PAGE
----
The big story last week was the “it has come to our attention” letter from the FDA to Biosense for their uChek app that uses the built-in camera of smartphones to interpret urine test strips. There are three reasons for the FDA to be aggravated by Biosense over this app:
Clearly a regulated app
Based on the draft guidance issued by the FDA two years ago (July 21, 2011) this app is clearly a “mobile medical app” based on the FDA’s definition:
When the intended use of a mobile app is for the diagnosis of disease or other conditions, … the mobile app is a device.
The automated reading of urine test strips is clearly an activity that is intended to diagnose (or at least provide input to) disease or other conditions. The FDA believes that Biosense needs to acquire clearance to market this app through their normal process.
Biosense apparently does not agree and has broadcast its interpretation of the rules far and wide:
- On it’s FAQ page, Biosense claims that the app is already registered as a Class I device and it only to be used under the supervision of a medical professional.
- On it’s Facebook page, Biosense has posted its side of the story and is promoting the stories that surface, such as the latest MobiHealthNews post.
This type of unrepentant behavior is rarely tolerated by regulating bodies such as the FDA as, left unchecked, it undermines their authority.
The difference of opinion
The difference comes down to whether the app is a Class I device, as Biosense apparently believes, or is potentially a Class II, which seems to be the FDA’s position. Since the FDA clearly has precedent that it believes interpretation and measurement apps are Class II with its mention of glucose meters in the draft guidance, it is unlikely that it will be satisfied with Biosense’s interpretation.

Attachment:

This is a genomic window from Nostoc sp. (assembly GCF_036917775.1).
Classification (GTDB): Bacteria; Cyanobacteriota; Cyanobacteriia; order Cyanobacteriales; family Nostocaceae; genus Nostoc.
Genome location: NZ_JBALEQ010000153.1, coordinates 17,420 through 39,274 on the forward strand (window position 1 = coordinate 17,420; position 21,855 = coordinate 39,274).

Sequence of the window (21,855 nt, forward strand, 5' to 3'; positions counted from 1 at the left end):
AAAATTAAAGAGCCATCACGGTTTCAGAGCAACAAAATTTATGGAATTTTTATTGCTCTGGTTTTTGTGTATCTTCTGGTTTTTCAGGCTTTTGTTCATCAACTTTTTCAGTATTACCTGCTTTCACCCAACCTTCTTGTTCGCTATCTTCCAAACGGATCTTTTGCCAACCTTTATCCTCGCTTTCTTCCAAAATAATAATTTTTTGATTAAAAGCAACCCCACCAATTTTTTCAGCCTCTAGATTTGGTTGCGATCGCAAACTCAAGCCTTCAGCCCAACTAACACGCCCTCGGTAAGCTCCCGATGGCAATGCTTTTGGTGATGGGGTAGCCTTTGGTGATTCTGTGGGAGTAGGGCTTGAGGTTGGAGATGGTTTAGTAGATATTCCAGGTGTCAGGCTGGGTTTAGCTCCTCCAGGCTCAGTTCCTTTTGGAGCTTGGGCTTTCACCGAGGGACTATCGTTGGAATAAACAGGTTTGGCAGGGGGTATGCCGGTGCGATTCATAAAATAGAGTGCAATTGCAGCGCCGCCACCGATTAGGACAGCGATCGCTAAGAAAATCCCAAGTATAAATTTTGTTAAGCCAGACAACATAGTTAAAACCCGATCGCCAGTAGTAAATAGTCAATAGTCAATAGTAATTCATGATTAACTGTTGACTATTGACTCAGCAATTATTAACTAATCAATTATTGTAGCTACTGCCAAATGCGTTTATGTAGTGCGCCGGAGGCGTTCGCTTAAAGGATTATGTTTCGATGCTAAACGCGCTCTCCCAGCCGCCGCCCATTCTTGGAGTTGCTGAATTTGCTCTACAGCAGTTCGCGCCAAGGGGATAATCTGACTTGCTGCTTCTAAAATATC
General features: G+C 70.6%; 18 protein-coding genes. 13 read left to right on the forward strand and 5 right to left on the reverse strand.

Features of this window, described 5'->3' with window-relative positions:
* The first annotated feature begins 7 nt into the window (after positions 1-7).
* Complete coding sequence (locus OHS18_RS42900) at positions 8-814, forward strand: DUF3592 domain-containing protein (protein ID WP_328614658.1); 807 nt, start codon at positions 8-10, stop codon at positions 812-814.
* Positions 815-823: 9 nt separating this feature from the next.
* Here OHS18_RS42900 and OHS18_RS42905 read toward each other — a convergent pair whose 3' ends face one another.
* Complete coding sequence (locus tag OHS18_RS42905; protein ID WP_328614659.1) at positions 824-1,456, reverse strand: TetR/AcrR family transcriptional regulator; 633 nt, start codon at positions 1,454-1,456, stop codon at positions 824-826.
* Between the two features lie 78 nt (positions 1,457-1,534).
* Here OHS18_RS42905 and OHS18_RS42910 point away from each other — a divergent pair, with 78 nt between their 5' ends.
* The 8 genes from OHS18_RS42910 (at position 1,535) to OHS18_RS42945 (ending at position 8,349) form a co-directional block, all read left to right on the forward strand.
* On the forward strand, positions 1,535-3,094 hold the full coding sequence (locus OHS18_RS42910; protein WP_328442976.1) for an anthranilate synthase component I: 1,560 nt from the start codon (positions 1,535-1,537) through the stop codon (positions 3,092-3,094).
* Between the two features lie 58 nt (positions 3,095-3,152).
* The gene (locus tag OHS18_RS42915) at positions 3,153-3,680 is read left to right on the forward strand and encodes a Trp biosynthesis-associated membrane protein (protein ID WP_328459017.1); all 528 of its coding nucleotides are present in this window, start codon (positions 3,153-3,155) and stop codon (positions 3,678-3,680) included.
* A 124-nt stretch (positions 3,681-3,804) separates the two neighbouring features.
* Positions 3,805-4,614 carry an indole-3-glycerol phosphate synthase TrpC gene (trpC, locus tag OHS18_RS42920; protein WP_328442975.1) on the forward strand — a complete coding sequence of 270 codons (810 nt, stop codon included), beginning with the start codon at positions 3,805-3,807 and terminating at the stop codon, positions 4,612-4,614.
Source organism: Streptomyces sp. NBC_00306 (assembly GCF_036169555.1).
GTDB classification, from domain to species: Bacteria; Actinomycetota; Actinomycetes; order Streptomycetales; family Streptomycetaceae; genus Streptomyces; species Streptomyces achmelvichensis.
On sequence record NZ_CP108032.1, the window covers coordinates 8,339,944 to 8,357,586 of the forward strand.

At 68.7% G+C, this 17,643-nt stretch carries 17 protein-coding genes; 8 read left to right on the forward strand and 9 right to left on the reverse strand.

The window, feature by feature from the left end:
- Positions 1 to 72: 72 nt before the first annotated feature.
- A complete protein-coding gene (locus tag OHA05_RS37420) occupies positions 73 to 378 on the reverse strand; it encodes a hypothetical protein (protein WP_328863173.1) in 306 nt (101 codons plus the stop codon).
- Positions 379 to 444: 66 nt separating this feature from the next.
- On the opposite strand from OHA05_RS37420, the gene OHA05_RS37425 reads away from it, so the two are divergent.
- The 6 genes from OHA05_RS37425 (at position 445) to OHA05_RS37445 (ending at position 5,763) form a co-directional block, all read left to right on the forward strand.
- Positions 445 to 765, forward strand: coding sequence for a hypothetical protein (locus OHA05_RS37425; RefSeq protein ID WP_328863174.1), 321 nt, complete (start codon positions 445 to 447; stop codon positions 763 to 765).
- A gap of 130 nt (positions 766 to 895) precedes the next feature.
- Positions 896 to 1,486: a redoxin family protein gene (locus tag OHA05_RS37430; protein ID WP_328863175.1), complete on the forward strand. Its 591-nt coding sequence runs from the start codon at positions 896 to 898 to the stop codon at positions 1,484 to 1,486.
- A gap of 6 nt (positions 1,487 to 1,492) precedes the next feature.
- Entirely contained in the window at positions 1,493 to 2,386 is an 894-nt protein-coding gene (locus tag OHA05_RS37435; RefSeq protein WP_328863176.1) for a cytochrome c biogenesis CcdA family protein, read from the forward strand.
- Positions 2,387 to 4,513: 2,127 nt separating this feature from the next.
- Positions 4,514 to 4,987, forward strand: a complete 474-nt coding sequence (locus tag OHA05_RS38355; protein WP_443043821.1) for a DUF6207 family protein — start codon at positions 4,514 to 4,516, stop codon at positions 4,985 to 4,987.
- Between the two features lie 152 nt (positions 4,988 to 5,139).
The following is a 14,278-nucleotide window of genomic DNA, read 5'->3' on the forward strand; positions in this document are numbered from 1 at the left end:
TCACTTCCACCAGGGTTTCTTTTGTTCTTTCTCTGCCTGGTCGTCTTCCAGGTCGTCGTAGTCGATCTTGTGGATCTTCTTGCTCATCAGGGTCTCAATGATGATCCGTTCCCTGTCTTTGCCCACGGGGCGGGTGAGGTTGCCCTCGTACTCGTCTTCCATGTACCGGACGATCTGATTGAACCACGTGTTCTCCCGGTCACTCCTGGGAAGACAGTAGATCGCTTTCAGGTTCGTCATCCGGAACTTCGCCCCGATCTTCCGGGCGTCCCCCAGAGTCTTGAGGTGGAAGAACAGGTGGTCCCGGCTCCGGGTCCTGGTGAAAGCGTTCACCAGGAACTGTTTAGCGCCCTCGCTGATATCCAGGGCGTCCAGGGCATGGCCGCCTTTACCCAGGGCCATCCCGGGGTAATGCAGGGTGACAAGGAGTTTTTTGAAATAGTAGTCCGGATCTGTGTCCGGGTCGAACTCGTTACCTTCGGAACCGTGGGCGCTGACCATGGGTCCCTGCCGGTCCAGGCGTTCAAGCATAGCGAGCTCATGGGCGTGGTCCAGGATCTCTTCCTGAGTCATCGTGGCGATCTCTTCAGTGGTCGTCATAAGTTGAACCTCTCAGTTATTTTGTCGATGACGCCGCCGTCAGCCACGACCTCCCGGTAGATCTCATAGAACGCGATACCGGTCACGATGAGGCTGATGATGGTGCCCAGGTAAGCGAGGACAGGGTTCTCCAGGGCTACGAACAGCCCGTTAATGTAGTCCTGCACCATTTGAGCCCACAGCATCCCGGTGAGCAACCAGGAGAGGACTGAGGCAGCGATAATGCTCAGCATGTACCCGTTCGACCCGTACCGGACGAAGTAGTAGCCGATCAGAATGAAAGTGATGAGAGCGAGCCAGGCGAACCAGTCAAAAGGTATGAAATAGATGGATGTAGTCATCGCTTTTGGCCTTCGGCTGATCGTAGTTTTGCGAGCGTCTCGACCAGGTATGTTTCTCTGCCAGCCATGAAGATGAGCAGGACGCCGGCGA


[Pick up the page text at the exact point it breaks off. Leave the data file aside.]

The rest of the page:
Also, part of Biosense’s interpretation seems to be that they feel the app is only used under the supervision of a medical professional. Since the app is available on the Apple App Store (link active as of May 31, 2013) for free download by anyone with an iPhone this seems like a very weak argument from the manufacturer.
Further, another question is whether the camera will pick up the colors on the strips and interpret them correctly. It is unlikely that the FDA will accept standard app testing as qualification of the device for accurate color measurement under all of the different lighting conditions a user would find in the home environment.
Implications for pharmaceutical marketers
If you are planning, or have an app in market that automatically interprets any form of signal (visual, auditory, etc.) and provides this analysis to the user you need to get it reviewed by the FDA. The first part of that process is to open the lines of communication and get a Class designation by the FDA.
Consider this letter a “shot across the bow” and take action now so your patient apps remain in market. The first step may be a 513(g) Request for Designation (provided by Digitas in a recent document).
Want help? Klick Health has experts available to help you with all aspects of mobile medical app. Just contact us to get the process started.